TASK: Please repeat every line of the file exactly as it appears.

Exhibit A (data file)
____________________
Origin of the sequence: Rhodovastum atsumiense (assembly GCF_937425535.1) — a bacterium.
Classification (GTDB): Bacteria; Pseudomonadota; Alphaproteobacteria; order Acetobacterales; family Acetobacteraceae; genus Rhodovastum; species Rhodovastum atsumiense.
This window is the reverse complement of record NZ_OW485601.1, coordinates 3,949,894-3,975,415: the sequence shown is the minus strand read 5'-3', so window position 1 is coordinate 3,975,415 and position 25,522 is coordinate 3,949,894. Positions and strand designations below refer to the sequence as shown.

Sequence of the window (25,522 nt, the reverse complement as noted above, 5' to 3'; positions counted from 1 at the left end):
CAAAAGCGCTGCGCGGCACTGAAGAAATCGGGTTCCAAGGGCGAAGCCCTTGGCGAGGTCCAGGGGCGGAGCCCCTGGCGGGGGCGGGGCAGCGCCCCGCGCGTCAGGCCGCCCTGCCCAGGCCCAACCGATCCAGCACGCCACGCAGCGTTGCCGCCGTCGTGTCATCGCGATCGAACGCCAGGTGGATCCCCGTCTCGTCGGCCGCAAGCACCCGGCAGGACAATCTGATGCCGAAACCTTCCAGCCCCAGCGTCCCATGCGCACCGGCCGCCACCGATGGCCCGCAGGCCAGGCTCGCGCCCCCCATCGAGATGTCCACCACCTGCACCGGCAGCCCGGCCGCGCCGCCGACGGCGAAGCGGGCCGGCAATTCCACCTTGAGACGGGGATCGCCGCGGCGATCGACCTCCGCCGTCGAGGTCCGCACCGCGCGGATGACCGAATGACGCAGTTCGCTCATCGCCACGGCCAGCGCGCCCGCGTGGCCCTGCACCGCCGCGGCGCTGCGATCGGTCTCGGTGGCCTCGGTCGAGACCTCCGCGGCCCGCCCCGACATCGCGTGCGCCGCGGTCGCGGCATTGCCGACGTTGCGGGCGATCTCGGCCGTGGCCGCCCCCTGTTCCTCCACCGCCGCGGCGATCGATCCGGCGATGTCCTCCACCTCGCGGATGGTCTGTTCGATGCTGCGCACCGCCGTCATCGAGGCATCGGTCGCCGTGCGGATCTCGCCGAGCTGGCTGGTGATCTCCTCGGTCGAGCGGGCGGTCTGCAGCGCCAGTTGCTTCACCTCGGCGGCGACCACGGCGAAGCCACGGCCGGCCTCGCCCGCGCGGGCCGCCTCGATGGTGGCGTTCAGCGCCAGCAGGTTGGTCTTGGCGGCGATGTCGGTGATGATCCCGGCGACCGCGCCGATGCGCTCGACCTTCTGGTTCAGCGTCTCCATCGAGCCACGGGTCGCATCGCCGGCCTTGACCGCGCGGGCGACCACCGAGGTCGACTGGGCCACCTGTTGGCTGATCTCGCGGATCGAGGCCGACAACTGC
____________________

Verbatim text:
Origin of the sequence: Rhodovastum atsumiense (assembly GCF_937425535.1) — a bacterium.
Classification (GTDB): Bacteria; Pseudomonadota; Alphaproteobacteria; order Acetobacterales; family Acetobacteraceae; genus Rhodovastum; species Rhodovastum atsumiense.
This window is the reverse complement of record NZ_OW485601.1, coordinates 3,949,894-3,975,415: the sequence shown is the minus strand read 5'-3', so window position 1 is coordinate 3,975,415 and position 25,522 is coordinate 3,949,894. Positions and strand designations below refer to the sequence as shown.

Sequence of the window (25,522 nt, the reverse complement as noted above, 5' to 3'; positions counted from 1 at the left end):
CAAAAGCGCTGCGCGGCACTGAAGAAATCGGGTTCCAAGGGCGAAGCCCTTGGCGAGGTCCAGGGGCGGAGCCCCTGGCGGGGGCGGGGCAGCGCCCCGCGCGTCAGGCCGCCCTGCCCAGGCCCAACCGATCCAGCACGCCACGCAGCGTTGCCGCCGTCGTGTCATCGCGATCGAACGCCAGGTGGATCCCCGTCTCGTCGGCCGCAAGCACCCGGCAGGACAATCTGATGCCGAAACCTTCCAGCCCCAGCGTCCCATGCGCACCGGCCGCCACCGATGGCCCGCAGGCCAGGCTCGCGCCCCCCATCGAGATGTCCACCACCTGCACCGGCAGCCCGGCCGCGCCGCCGACGGCGAAGCGGGCCGGCAATTCCACCTTGAGACGGGGATCGCCGCGGCGATCGACCTCCGCCGTCGAGGTCCGCACCGCGCGGATGACCGAATGACGCAGTTCGCTCATCGCCACGGCCAGCGCGCCCGCGTGGCCCTGCACCGCCGCGGCGCTGCGATCGGTCTCGGTGGCCTCGGTCGAGACCTCCGCGGCCCGCCCCGACATCGCGTGCGCCGCGGTCGCGGCATTGCCGACGTTGCGGGCGATCTCGGCCGTGGCCGCCCCCTGTTCCTCCACCGCCGCGGCGATCGATCCGGCGATGTCCTCCACCTCGCGGATGGTCTGTTCGATGCTGCGCACCGCCGTCATCGAGGCATCGGTCGCCGTGCGGATCTCGCCGAGCTGGCTGGTGATCTCCTCGGTCGAGCGGGCGGTCTGCAGCGCCAGTTGCTTCACCTCGGCGGCGACCACGGCGAAGCCACGGCCGGCCTCGCCCGCGCGGGCCGCCTCGATGGTGGCGTTCAGCGCCAGCAGGTTGGTCTTGGCGGCGATGTCGGTGATGATCCCGGCGACCGCGCCGATGCGCTCGACCTTCTGGTTCAGCGTCTCCATCGAGCCACGGGTCGCATCGCCGGCCTTGACCGCGCGGGCGACCACCGAGGTCGACTGGGCCACCTGTTGGCTGATCTCGCGGATCGAGGCCGACAACTGC